The GoDaddy Bowl will again have its place as the prelude to the BCS National Championship Game the next day. Why a bowl game featuring teams from the MAC and the Sun Belt, played in Mobile, Alabama, has that distinction is anyone's guess.
It's always hard to get excited about this game. Yearly, ESPN's Z-team commentary crew will just talk at length about the BCS National Championship Game the next night. Further, the teams involved aren't even great teams from bad conferences.
Ball State is at least 10-2 and the no. 3 team from the MAC. However, it lacks a signature win. It crushed Virginia in Charlottesville by a score of 48-27, but the Hoos only had two wins on the entire season. Northern Illinois handed Ball State its only conference loss by the same margin.
Arkansas State enters this game with an interim coach, the third consecutive year the coach who led Arkansas State to a bowl game won't be with the program to actually coach in it. Bryan Harsin, the coach for this year, is en route to Boise State (his alma mater) to replace the departed Chris Petersen. Arkansas State is 7-5 on the season with a 5-2 conference record, which is good for the no. 2 spot in the Sun Belt.
Accordingly, Vegas likes Ball State (-8) this game. That Arkansas State's senior quarterback, Adam Kennedy, is probable for this game may also play a role in that line.
BCS National Championship Game (Auburn vs. Florida State)
College football says goodbye to the BCS experiment with a contest in Pasadena between Auburn and Florida State. When you think football in the Rose Bowl in Pasadena, you clearly think, "yep, Auburn and Florida State."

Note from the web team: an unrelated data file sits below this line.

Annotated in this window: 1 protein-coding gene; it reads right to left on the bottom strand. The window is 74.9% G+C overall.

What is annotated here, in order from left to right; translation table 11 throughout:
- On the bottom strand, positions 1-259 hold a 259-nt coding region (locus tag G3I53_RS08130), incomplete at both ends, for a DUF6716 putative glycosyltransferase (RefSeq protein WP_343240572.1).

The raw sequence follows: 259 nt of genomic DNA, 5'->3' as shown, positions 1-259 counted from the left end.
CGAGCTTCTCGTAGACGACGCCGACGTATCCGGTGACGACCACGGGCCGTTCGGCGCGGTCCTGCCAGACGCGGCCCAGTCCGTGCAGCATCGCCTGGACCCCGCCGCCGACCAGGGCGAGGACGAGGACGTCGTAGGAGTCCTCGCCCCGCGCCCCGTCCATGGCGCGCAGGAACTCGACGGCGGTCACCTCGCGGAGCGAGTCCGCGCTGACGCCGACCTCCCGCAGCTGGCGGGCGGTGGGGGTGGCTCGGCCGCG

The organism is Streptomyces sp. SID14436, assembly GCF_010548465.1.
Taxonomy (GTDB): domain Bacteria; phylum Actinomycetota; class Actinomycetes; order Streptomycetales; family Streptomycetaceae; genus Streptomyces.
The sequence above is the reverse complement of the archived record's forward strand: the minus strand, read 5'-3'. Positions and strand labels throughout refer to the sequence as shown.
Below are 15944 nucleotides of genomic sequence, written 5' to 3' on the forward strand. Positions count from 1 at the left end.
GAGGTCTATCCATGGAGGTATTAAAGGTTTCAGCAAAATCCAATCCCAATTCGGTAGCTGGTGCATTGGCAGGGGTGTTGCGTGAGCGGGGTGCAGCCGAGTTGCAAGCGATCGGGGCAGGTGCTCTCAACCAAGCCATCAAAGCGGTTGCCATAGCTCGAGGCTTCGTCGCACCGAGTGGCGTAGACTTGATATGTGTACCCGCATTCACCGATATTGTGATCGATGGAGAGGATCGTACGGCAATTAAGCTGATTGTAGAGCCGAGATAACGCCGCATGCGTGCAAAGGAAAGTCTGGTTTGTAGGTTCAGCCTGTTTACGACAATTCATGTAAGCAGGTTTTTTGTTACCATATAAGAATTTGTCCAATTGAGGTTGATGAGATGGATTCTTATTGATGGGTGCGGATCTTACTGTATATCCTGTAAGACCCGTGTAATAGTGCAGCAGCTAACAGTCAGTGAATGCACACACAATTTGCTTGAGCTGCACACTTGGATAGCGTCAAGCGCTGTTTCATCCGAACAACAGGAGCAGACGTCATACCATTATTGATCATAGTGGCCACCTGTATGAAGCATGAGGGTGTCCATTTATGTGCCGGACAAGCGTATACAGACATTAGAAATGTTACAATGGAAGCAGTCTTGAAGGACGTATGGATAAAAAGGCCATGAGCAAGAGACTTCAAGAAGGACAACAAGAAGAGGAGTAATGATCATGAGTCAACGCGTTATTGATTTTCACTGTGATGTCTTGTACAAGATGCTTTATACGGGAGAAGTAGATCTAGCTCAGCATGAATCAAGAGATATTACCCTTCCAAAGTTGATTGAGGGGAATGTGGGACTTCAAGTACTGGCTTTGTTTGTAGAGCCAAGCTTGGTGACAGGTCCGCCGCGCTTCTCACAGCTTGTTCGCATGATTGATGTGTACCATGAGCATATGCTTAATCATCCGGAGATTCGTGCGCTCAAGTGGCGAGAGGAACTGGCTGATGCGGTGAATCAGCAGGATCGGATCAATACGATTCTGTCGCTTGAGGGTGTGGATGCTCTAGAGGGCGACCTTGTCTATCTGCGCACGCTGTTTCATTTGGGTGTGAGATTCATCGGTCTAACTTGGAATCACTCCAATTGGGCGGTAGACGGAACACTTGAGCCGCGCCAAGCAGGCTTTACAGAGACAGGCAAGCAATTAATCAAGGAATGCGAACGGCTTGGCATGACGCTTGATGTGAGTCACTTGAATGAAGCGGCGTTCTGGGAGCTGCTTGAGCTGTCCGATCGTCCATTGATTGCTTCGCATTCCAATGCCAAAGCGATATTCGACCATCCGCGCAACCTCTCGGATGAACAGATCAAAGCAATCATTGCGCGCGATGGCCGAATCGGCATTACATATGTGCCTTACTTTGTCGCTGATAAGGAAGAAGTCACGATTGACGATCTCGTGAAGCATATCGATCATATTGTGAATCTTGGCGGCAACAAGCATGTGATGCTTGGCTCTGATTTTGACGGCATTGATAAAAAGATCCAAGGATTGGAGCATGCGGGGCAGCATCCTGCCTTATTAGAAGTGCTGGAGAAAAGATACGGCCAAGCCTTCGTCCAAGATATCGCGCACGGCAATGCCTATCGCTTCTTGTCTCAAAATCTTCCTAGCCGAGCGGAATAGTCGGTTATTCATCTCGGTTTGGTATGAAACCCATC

Is it just a little weird that the send-off for the BCS will feature the types of quarterbacks it has? Jameis Winston is a freshman phenom and winner of the Heisman Trophy, but Florida State's schedule might be (or is?) the weakest of any team to make it to the BCS National Championship Game.
Meanwhile, Auburn is the most explosive rushing attack in the entire country. The country saw its coming out party in the SEC Championship Game. Therein, Auburn ran for 545 yards in the win against Missouri. However, Auburn has a quarterback who transferred in as a safety from the Georgia Bulldogs. It is questionable, to put it lightly, at throwing the football. Even that Hail Mary against Georgia was a bad throw that was guided by la mano de Dios into the waiting hands of an Auburn wide receiver behind two Georgia defensive backs.
The question, then, is can Florida State actually stop Auburn's rushing attack and make Auburn throw the football? Of all people, Gary Danielson said "yes" when prompted about it during the telecast of the Sun Bowl. I'm inclined to agree, and so is Vegas. Florida State is a favored by a touchdown.
If so, who would've thought that the team responsible for ending the SEC's run of dominance in the BCS was the team that started it in 1998? A Florida State loss to Tennessee in the 1999 Fiesta Bowl was the SEC's first national championship of the BCS era.
The game will be broadcast on ESPN on Monday at 8:30 p.m. ET.